And this is where the real problem with Tesla lies. The numbers don’t add up … yet. The question is if they ever will. Tesla has a history of overpromising and under-delivering. When second-quarter earnings show a loss – and they undoubtedly will – the question will shift from when will Tesla be profitable to will Tesla ever be profitable?
Tesla is trying to get investors to focus on the numbers – like deliveries – that they have a reasonable expectation to go up. Tesla is threading a needle that is based on hopeful prospects including if their Model Y SUV gets released and if they manage to get their production facility in China up and running. However “ifs and buts” don’t mean profit for investors today. The company has introduced a Model 3 car that has increased sales but also moved the company towards a customer base that does not look like the “early adopter” that the higher-priced models would attract.
This is called moving the goalposts and investors and consumers have seen that too many times with Tesla.
There is a story behind Tesla. I just don’t know what it is. Maybe they are the company that has to fail in order for others like it to succeed. Maybe they will still be that company. Whatever the story is, there seems to be too many blank pages. Too many times Tesla has come across looking like the Wizard of Oz shouting “pay no attention to the man behind the curtain” when faced with the hard numbers.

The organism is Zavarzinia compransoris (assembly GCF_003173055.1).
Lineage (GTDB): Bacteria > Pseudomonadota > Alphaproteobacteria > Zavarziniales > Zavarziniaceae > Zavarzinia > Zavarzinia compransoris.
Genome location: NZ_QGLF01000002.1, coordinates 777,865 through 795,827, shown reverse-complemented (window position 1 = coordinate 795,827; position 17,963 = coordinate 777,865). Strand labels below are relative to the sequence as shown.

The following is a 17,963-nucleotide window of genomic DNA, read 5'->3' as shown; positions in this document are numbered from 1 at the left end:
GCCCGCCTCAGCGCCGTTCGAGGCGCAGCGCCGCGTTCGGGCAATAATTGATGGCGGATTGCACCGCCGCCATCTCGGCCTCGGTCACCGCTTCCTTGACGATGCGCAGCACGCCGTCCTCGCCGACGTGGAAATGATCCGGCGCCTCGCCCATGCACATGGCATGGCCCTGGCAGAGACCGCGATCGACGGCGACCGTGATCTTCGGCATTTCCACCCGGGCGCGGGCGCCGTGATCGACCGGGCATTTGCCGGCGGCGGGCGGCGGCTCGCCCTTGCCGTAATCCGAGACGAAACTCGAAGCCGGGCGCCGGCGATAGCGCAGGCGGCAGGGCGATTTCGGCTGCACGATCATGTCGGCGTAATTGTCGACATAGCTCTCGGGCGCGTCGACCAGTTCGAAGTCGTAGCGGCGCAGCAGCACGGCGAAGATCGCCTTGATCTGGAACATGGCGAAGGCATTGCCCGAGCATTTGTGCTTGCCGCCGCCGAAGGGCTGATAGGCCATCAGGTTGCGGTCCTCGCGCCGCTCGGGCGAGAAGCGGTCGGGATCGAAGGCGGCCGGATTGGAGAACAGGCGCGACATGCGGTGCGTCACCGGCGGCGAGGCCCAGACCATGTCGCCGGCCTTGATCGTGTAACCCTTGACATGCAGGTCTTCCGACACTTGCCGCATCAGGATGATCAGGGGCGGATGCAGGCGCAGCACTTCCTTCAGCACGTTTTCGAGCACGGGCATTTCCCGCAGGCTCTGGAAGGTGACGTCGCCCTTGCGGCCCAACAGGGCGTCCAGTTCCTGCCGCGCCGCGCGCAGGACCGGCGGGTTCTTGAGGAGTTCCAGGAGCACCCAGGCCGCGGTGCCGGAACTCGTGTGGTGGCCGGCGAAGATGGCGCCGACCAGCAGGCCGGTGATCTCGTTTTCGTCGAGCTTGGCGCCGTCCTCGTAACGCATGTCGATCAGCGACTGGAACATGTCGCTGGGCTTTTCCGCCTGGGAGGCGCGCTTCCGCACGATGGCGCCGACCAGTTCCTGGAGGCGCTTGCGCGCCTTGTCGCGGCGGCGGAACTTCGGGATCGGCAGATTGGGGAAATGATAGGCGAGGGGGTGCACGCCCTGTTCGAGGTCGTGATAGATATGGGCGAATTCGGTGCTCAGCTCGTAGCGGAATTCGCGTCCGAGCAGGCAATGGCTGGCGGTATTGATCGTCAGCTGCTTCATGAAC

Maybe this time will be different. But for me, that’s a question for someday. Not today.
6 Stocks Riding the Coattails of Nikola Motor
Since its initial public offering on June 4, shares of Nikola (NASDAQ: NKLA) have surged over 130%. NKLA stock has cooled down since then and is now trading at just over a 60% premium from its IPO price of $34 per share.
Nikola isn’t alone. The entire electric vehicle (EV) market is on a tear. In addition to the surge in Nikola stock, Tesla (NASDAQ: TSLA) stock is up over 93% and Nio (NYSE: NIO) stock has climbed nearly over 160% in the same time period. But while Tesla and Nio are actually producing cars, Nikola does not even have a plant built.
With all that said, the allure of Nikola is easy to see. The company is planning on building a fleet of hydrogen fuel cell trucks powered by hydrogen fueling stations from sea to shining sea. At least that’s the plan. But that plan is years away. The company won’t even have a fuel cell truck available until 2023 at the earliest.
And while the United States has 39 hydrogen fueling stations, it’s an expensive, complicated venture. But that’s been the problem with hydrogen for nearly two decades. And that has some investors wondering what the company’s chief executive officer (CEO) Trevor Milton is really selling.
Leaving aside the question of whether Nikola is riding the coattails of Tesla, Nikola is beginning to create some significant coattails of its own. And there’s a reason for this. While Nikola is planning to compete with Tesla in the electric car arena, it’s also covering a specific niche with a semi-truck that will run on a hydrogen fuel cell.